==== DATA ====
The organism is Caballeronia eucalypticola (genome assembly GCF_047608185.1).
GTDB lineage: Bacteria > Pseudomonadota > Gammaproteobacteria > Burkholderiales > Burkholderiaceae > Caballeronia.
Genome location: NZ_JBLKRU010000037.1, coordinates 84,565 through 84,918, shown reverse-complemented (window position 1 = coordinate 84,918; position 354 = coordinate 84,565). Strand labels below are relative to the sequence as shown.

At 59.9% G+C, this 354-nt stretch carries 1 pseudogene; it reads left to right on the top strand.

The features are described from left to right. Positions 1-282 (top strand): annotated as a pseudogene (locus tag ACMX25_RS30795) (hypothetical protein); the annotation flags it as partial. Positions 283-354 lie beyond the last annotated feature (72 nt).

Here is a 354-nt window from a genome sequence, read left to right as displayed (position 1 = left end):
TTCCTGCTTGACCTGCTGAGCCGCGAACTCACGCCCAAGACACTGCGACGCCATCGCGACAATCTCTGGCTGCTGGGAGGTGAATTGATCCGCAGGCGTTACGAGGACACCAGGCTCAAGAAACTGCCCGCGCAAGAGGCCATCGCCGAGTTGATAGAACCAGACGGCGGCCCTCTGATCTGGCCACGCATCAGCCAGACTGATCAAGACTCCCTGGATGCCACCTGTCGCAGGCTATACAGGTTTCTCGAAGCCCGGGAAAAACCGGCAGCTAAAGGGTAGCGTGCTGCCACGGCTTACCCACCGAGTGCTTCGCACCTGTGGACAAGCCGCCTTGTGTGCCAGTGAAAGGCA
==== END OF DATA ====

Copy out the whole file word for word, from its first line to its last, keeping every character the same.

The organism is Caballeronia eucalypticola (genome assembly GCF_047608185.1).
GTDB lineage: Bacteria > Pseudomonadota > Gammaproteobacteria > Burkholderiales > Burkholderiaceae > Caballeronia.
Genome location: NZ_JBLKRU010000037.1, coordinates 84,565 through 84,918, shown reverse-complemented (window position 1 = coordinate 84,918; position 354 = coordinate 84,565). Strand labels below are relative to the sequence as shown.

At 59.9% G+C, this 354-nt stretch carries 1 pseudogene; it reads left to right on the top strand.

The features are described from left to right. Positions 1-282 (top strand): annotated as a pseudogene (locus tag ACMX25_RS30795) (hypothetical protein); the annotation flags it as partial. Positions 283-354 lie beyond the last annotated feature (72 nt).

Here is a 354-nt window from a genome sequence, read left to right as displayed (position 1 = left end):
TTCCTGCTTGACCTGCTGAGCCGCGAACTCACGCCCAAGACACTGCGACGCCATCGCGACAATCTCTGGCTGCTGGGAGGTGAATTGATCCGCAGGCGTTACGAGGACACCAGGCTCAAGAAACTGCCCGCGCAAGAGGCCATCGCCGAGTTGATAGAACCAGACGGCGGCCCTCTGATCTGGCCACGCATCAGCCAGACTGATCAAGACTCCCTGGATGCCACCTGTCGCAGGCTATACAGGTTTCTCGAAGCCCGGGAAAAACCGGCAGCTAAAGGGTAGCGTGCTGCCACGGCTTACCCACCGAGTGCTTCGCACCTGTGGACAAGCCGCCTTGTGTGCCAGTGAAAGGCA